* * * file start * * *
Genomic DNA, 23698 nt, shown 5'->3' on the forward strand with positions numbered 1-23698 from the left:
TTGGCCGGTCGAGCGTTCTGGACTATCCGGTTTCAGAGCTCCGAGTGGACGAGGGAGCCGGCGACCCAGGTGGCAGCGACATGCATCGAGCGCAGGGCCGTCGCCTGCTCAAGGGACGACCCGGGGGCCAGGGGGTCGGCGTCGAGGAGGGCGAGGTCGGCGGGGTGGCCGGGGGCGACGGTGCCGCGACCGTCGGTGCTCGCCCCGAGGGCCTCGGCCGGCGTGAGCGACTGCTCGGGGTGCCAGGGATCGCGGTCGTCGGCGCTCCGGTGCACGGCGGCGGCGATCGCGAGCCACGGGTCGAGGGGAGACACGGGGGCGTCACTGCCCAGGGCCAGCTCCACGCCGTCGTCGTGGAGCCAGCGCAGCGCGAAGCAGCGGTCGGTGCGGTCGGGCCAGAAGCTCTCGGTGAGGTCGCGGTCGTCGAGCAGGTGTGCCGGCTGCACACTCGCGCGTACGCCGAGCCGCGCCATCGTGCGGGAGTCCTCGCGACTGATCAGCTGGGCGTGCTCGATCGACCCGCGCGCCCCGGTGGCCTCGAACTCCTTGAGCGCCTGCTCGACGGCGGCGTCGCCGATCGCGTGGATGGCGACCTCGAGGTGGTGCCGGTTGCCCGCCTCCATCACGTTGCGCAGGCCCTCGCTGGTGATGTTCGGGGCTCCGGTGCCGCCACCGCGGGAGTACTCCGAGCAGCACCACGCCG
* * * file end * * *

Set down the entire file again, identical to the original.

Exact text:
Genomic DNA, 23698 nt, shown 5'->3' on the forward strand with positions numbered 1-23698 from the left:
TTGGCCGGTCGAGCGTTCTGGACTATCCGGTTTCAGAGCTCCGAGTGGACGAGGGAGCCGGCGACCCAGGTGGCAGCGACATGCATCGAGCGCAGGGCCGTCGCCTGCTCAAGGGACGACCCGGGGGCCAGGGGGTCGGCGTCGAGGAGGGCGAGGTCGGCGGGGTGGCCGGGGGCGACGGTGCCGCGACCGTCGGTGCTCGCCCCGAGGGCCTCGGCCGGCGTGAGCGACTGCTCGGGGTGCCAGGGATCGCGGTCGTCGGCGCTCCGGTGCACGGCGGCGGCGATCGCGAGCCACGGGTCGAGGGGAGACACGGGGGCGTCACTGCCCAGGGCCAGCTCCACGCCGTCGTCGTGGAGCCAGCGCAGCGCGAAGCAGCGGTCGGTGCGGTCGGGCCAGAAGCTCTCGGTGAGGTCGCGGTCGTCGAGCAGGTGTGCCGGCTGCACACTCGCGCGTACGCCGAGCCGCGCCATCGTGCGGGAGTCCTCGCGACTGATCAGCTGGGCGTGCTCGATCGACCCGCGCGCCCCGGTGGCCTCGAACTCCTTGAGCGCCTGCTCGACGGCGGCGTCGCCGATCGCGTGGATGGCGACCTCGAGGTGGTGCCGGTTGCCCGCCTCCATCACGTTGCGCAGGCCCTCGCTGGTGATGTTCGGGGCTCCGGTGCCGCCACCGCGGGAGTACTCCGAGCAGCACCACGCCG